Each year, ICES receives requests to provide advice on a growing range of issues, from marine environmental policies to the management of marine living resources including fisheries policy. As we lead and respond to calls to support ecosystem based management, our advice framework needs to evolve and integrate. The “General context of ICES advice" that has been the basis of ICES advice for many years was drawn up to address advice regarding the management of the exploitation of living marine resources – primarily fisheries. For the past four years, our Advisory Committee (ACOM), who are responsible for all ICES advice, has been developing a more appropriate framework that incorporates the ecosystem approach in all sectors.
Our recently published ICES Advisory Plan establishes the ecosystem approach as the key to how we provide independent advice on the management of human activities in our seas and oceans – and the key to a sustainable future. It provides a vision for how our advice can remain resilient in the face of future challenges. Andrew Clayton, Project Director, Ending Overfishing in Northwestern Europe, The Pew Trusts comments that, “Establishing the ecosystem approach as the central tenet that governs ICES scientific advice processes is exactly what is needed to provide the right information to member countries and intergovernmental organizations, to enable them to manage human activities sustainably."
Ten guiding principles
In 2020, we published a new Guide to ICES advisory framework and principles, providing a robust framework for our advisory process. Embedded within this guide are ten overarching principles, which will be applied to each and every request for advice we receive: all recurrent advice, special requests, and overviews as well as to all advice subjects, including fishing opportunities, seabed impact, methods for analysing contaminants and renewable energy and many more.
“When you read the Guide, I hope that you will see why I think that the ten principles are such a huge step for us", states Mark Dickey-Collas, Chair of ICES Advisory Committee, as they allow us to move from a fisheries focused framework into a broader advice framework, one that encourages ecosystem-based management across all sectors."
An ecosystem-based management framework
To accompany the Guide to ICES advisory framework and principles and underpinning our commitment to the principles of the ecosystem approach, two new guides have been published that address the two major areas of ICES advice; one explains the basis and approach that is taken with advice requests on fishing opportunities (Advice on fishing opportunities) and the other explains the basis and approach that is taken with ecosystem, environmental, and broader scale advice requests (Advice on ecosystem services and effects).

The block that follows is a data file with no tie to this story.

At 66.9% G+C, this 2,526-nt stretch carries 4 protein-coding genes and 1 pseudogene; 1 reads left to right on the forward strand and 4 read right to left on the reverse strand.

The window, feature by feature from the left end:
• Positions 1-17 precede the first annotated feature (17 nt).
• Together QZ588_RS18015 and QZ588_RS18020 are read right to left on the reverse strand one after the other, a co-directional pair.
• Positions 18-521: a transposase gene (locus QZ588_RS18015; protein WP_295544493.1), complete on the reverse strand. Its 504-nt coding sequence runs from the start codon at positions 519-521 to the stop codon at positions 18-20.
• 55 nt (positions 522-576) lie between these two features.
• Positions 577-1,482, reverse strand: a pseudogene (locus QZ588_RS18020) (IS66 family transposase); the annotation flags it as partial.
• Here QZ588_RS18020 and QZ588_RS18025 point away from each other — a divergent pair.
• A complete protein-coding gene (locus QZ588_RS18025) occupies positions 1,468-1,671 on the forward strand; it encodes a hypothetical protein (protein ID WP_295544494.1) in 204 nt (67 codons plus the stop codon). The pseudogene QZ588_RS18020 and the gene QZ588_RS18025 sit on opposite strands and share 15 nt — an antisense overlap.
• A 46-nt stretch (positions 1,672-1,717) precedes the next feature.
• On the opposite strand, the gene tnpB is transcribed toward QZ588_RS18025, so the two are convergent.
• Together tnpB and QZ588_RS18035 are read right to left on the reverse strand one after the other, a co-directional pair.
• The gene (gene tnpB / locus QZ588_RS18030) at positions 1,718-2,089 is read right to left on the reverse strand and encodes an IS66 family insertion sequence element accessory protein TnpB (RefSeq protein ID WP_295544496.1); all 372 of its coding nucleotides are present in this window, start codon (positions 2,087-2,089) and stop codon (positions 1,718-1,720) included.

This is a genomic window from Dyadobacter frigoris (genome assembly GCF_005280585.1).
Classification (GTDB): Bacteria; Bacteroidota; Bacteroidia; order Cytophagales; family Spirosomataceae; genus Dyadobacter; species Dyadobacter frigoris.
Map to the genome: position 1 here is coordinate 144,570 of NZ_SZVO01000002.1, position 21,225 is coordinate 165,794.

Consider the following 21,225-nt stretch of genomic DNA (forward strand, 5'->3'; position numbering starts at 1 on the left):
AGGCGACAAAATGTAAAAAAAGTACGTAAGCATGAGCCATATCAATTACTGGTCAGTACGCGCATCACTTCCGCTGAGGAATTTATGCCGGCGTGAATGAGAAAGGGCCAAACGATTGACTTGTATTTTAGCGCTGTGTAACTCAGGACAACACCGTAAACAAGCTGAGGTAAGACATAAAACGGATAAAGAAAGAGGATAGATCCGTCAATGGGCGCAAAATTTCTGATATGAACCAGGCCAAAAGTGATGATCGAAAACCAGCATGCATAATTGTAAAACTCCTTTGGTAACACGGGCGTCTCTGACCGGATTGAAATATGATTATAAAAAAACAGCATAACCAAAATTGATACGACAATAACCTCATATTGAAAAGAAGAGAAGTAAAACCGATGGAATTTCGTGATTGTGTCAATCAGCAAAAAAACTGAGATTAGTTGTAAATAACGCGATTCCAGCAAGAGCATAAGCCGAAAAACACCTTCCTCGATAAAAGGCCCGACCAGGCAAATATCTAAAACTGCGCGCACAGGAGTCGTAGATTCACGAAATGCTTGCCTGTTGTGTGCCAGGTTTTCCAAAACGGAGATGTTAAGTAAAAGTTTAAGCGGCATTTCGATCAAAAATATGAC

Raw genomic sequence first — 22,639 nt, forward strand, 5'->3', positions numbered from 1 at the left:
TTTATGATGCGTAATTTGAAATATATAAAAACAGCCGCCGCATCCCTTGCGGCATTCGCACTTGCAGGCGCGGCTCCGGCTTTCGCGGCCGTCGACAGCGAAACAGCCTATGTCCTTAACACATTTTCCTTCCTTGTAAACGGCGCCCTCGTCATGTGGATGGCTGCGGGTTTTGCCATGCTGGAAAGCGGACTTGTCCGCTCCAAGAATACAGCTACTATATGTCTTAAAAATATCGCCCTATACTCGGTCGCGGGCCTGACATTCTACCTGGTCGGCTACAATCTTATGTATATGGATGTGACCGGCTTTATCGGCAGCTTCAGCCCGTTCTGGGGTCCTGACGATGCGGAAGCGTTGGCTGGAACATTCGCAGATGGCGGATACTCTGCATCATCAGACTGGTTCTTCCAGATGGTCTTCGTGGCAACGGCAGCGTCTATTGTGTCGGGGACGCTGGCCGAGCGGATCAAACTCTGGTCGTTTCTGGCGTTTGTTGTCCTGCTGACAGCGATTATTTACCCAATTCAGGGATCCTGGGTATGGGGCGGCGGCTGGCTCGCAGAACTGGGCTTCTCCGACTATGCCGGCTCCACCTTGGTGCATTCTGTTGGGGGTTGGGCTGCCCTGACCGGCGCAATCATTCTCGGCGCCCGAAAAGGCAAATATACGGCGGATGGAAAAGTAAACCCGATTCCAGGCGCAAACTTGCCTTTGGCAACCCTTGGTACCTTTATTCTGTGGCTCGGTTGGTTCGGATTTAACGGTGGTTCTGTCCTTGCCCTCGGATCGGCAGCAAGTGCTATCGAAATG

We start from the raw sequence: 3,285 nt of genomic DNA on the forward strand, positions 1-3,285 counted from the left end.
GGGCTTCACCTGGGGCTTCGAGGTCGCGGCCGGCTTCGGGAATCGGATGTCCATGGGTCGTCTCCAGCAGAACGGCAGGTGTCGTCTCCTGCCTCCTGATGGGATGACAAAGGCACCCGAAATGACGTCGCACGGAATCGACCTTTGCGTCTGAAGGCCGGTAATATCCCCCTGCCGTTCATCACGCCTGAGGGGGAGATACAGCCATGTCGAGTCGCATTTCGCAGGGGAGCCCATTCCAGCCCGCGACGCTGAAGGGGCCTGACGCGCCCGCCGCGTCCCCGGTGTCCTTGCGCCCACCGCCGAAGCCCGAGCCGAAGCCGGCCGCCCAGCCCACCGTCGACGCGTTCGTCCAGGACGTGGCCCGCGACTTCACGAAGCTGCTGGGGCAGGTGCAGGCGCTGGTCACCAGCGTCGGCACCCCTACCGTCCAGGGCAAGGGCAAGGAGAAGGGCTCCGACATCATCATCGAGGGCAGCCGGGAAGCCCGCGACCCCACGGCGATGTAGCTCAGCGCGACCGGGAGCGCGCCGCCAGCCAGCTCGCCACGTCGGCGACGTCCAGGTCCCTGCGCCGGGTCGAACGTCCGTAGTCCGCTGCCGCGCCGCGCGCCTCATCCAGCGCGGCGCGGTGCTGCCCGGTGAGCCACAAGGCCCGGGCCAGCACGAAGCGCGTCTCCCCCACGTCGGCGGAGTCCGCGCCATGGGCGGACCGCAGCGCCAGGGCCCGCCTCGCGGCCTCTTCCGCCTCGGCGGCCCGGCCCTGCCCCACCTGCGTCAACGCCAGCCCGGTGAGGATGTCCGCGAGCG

While ICES provides annual advice on vulnerable marine ecosystems and bycatch of protected species, there are an increasing number of one-off advice requests related to ecosystem service and effects. Recent requests have addressed new substances and/or chemicals of concern that are being introduced to the marine environment, monitoring of marine food webs, the potential effects of renewable energy developments, and the potential effects of electric or pulse bottom-trawl fishing on the marine environment among others.
Dickey-Collas hopes that by providing the rationale and basis for our advice, as well as descriptions of the methods used, there is transparency in our advisory process.
Speaking to the Marine Alliance for Science & Technology for Scotland (MASTS), where he explored the lessons learnt by ICES as we transform to demands and expectations from both decision-makers and people impacted by the decisions, Dickey-Collas took the opportunity to present the ten guiding principles of ICES advisory process.
Through our advice, ICES strives to advance and share scientific understanding of marine ecosystems and the services they provide to meet conservation, management, and sustainability goals.
Current recipients of ICES advice include the European Commission's Directorate-General for Maritime Affairs and Fisheries and Directorate-General for Environment, the Baltic Marine Environment Protection Commission (HELCOM), the North Atlantic Salmon Conservation Organization (NASCO), the North East Atlantic Fisheries Commission (NEAFC), the OSPAR Commission (OSPAR), and the governments of Iceland, Norway and the UK.
All the latest ICES advice can be found online.
Our new publications outline the framework of